How Sara Little Turnbull Developed The N-95 Facemask Out Of A Bra Design
A brilliant female designer helped conceptualize one of the most widely used items in the world at a time when women were typically not in such positions
In recent years, the N-95 mask has become a staple of everyday life. With the COVID-19 pandemic, nearly everyone has worn one at some point, and seen countless others similarly equipped. The face covering has been invaluable from a health standpoint and numerous other utilities. However, it got its start from Sara Little Turnbull, who helped develop it from a new bra design she was tasked to create.
Born in 1917 to Russian immigrants in Brooklyn, she grew to a height of only 4'11”, earning her the frequent nickname of Little Sara. She apparently liked this moniker; so much so that she later incorporated it into her name and went by Sara Little Turnbull professionally.
Turnbull was a design consultant working for the 3M company in 1958 for their gift wrap and fabric division. She was tasked with working with Shapeen, a non-woven material crafted from polymers, primarily used to make decorative ribbons. She became intrigued by the way the material molded to forms and began to see numerous possibilities for its utility.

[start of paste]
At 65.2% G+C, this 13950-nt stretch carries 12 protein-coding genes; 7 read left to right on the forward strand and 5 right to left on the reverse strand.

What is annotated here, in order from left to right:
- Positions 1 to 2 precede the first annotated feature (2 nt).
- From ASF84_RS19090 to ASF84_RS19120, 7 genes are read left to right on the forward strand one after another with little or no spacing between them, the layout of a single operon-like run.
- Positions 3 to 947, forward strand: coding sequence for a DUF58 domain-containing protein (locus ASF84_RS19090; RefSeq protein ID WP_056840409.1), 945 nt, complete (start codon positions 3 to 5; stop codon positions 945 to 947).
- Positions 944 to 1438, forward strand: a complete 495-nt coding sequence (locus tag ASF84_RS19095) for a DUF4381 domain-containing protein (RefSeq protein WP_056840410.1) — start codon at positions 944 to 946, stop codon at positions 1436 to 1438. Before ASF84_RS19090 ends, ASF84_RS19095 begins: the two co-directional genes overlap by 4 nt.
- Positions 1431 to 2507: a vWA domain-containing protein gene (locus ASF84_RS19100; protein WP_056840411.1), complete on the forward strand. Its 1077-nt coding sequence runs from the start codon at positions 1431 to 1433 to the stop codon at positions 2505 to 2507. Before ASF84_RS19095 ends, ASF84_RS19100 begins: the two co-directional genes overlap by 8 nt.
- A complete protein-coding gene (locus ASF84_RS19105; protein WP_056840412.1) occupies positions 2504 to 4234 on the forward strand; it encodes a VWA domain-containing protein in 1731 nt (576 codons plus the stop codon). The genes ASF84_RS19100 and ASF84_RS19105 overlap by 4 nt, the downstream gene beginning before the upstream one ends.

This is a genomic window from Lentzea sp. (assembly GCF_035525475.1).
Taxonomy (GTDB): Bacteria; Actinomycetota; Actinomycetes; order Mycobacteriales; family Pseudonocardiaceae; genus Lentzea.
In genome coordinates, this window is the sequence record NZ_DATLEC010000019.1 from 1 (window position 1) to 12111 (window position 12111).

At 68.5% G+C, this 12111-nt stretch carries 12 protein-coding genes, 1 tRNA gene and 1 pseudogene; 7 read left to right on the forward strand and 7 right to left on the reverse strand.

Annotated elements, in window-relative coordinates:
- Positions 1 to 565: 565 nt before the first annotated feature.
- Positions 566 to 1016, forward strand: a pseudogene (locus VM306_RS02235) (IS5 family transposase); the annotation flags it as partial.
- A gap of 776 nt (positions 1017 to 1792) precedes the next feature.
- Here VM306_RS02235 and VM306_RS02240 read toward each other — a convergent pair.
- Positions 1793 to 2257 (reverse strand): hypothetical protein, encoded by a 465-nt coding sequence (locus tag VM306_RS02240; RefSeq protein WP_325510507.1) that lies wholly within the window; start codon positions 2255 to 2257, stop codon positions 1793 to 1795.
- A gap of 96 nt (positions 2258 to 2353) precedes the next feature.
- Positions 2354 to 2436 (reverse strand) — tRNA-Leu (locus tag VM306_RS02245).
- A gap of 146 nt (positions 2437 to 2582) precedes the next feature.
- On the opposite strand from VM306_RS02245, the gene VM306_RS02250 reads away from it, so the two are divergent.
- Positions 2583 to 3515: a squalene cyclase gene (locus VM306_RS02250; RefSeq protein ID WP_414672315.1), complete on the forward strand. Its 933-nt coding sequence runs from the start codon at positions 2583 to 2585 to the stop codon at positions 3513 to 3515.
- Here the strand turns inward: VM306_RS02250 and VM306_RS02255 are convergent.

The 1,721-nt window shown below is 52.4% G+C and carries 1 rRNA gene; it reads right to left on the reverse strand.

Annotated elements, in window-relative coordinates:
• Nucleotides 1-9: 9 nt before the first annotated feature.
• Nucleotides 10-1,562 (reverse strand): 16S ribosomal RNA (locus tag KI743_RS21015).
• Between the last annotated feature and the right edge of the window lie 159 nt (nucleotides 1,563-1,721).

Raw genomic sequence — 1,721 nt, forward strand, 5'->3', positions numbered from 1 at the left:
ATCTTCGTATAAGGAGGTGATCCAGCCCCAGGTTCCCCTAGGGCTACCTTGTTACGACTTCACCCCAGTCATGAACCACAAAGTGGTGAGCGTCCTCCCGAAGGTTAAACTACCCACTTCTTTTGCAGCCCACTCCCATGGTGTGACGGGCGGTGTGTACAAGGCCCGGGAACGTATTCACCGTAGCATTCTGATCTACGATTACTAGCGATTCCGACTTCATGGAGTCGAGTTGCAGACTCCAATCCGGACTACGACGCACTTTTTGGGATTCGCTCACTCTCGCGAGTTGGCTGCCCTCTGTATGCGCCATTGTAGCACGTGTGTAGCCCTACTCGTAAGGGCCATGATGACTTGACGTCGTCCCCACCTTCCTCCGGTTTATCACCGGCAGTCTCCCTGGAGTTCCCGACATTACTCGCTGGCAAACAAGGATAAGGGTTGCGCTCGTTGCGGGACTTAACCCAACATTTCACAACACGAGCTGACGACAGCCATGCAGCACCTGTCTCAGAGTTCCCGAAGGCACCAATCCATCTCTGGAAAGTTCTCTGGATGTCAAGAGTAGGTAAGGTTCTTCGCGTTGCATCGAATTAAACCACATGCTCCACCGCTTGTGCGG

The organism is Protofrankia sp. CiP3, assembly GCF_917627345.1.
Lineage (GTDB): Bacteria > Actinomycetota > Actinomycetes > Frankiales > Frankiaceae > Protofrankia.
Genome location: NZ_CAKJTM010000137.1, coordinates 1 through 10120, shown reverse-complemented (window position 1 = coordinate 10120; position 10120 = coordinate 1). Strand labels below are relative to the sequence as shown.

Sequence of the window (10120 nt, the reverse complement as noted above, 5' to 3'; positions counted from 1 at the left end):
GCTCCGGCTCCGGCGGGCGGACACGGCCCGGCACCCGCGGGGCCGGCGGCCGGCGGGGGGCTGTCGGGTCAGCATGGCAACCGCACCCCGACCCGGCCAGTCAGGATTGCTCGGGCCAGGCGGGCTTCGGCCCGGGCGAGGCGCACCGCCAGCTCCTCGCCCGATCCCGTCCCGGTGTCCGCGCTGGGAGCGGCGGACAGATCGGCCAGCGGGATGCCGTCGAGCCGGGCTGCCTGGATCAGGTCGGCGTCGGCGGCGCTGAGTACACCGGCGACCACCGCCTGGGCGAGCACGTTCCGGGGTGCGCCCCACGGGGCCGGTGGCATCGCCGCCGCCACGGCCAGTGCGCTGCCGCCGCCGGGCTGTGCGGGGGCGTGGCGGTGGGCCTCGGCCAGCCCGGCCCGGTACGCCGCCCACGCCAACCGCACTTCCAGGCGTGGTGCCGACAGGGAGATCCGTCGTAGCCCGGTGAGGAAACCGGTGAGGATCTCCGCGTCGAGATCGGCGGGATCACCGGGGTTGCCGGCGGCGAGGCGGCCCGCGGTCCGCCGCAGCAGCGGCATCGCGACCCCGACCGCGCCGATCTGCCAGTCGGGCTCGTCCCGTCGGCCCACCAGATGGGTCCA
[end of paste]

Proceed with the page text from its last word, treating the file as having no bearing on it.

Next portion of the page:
Ultimately, Turnbull gave a presentation to 3M executives titled Why, which showcased more than 100 ideas she had dreamt up for products that could be made from the material. Impressed, the company asked her to design a molded bra cup from Shapeen, marking the beginning of Turnbull’s journey with the fabric.
Despite holding a lower level position with 3M, Turnbull was eminently qualified for her work. She graduated from the Parsons School of Design in 1939. Before joining 3M, she wrote an article critiquing companies for not designing more user-friendly products, catching the attention of industry leaders. She also worked with major companies like Corning, Ford, General Mills and Revlon, at a time where such an impressive resume was not frequently associated with a woman. During her more than 65 year career, the list of companies and products she worked on reads like a veritable who’s who list.